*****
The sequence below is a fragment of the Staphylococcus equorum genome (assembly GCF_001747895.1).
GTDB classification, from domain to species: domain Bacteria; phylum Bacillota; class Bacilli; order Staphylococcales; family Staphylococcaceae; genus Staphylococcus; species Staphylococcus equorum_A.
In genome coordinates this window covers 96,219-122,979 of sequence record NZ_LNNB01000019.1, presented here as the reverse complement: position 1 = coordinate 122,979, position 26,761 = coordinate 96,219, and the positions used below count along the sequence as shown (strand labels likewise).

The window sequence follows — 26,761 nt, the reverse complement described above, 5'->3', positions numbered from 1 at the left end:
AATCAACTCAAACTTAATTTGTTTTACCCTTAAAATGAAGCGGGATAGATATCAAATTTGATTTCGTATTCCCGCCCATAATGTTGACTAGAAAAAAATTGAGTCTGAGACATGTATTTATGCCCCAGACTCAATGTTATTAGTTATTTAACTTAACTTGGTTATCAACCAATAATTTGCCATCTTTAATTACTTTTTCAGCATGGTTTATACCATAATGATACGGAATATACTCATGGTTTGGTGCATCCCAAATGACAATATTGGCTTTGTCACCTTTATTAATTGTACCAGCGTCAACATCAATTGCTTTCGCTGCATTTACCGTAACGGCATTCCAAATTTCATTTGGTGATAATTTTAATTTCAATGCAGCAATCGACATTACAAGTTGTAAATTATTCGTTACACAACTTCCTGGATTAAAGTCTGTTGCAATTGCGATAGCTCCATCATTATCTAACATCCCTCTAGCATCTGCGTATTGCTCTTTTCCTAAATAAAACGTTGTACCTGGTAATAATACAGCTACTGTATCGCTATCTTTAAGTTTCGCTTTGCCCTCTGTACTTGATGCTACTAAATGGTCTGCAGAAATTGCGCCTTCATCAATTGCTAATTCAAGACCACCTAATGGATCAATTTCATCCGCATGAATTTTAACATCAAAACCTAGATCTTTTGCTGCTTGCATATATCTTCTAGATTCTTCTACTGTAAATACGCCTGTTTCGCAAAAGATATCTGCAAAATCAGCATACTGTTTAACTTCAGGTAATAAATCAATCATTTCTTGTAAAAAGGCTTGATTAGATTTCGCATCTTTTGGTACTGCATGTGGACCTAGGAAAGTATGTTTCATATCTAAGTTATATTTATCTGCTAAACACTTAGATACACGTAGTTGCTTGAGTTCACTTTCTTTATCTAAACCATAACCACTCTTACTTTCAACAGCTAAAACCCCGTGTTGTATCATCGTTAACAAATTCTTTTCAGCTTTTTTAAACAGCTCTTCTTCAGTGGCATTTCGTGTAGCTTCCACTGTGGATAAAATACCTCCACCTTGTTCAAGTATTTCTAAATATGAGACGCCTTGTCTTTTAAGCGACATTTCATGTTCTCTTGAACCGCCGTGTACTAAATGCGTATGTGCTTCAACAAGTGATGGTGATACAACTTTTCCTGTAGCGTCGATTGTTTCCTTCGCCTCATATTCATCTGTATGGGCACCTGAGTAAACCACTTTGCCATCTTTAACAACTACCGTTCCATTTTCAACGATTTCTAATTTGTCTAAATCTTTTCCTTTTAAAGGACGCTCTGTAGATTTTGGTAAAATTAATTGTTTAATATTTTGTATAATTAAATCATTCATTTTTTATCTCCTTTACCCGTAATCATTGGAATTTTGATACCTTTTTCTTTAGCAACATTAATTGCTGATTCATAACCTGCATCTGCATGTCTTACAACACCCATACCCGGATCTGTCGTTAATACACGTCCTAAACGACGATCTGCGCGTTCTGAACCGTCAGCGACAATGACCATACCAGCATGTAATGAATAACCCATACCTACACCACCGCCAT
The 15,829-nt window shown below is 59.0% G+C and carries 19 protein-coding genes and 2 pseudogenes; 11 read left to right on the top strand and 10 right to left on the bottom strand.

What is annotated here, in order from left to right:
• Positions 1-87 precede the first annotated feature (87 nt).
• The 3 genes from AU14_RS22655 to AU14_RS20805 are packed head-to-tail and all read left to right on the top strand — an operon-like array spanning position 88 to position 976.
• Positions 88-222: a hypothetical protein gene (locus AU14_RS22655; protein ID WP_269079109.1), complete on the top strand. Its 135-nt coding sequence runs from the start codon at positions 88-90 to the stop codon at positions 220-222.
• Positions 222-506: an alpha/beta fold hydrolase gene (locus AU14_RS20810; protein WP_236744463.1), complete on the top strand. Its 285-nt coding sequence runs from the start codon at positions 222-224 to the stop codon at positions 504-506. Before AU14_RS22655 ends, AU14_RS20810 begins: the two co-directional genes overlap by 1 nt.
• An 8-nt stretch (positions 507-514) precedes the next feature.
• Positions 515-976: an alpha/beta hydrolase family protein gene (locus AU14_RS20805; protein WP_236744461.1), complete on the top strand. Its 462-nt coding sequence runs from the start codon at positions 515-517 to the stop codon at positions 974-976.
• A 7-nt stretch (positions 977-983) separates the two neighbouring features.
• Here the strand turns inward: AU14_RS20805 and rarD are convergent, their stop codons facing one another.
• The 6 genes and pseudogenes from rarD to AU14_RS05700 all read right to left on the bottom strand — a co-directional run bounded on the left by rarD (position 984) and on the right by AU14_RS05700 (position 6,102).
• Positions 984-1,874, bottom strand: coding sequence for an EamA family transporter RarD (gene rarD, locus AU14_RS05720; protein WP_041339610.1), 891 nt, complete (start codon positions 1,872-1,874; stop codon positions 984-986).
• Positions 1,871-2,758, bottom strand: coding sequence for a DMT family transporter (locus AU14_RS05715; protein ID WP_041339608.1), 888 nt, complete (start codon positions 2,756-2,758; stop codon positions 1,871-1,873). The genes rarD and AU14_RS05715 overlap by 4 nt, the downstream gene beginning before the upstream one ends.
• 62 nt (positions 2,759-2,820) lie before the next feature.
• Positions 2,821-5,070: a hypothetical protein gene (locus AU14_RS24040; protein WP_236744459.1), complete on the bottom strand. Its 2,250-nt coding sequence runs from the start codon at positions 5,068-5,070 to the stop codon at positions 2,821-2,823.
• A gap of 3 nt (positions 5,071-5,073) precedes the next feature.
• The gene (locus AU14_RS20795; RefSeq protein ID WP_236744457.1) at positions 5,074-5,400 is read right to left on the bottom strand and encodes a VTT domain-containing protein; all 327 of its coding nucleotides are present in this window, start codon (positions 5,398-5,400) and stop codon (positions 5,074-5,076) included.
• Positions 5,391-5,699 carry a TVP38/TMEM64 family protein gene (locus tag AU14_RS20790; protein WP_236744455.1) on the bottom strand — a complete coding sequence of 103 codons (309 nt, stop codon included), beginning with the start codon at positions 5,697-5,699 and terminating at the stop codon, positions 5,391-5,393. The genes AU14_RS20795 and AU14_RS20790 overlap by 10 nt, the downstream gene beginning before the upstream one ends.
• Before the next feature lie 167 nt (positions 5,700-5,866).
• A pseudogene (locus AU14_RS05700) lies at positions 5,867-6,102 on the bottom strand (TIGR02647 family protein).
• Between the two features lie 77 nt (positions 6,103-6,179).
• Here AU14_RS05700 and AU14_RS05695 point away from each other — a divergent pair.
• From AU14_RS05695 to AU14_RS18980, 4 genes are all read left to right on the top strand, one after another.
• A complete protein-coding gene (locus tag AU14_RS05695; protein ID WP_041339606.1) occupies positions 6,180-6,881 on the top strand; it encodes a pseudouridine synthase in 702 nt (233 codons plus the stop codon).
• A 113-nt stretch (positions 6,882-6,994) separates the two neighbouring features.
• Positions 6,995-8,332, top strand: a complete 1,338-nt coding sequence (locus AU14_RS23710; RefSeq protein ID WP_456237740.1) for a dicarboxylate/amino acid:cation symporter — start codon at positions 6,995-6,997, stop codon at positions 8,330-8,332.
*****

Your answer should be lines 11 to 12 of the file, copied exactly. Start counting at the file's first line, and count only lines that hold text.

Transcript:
• Positions 222-506: an alpha/beta fold hydrolase gene (locus AU14_RS20810; protein WP_236744463.1), complete on the top strand. Its 285-nt coding sequence runs from the start codon at positions 222-224 to the stop codon at positions 504-506. Before AU14_RS22655 ends, AU14_RS20810 begins: the two co-directional genes overlap by 1 nt.
• An 8-nt stretch (positions 507-514) precedes the next feature.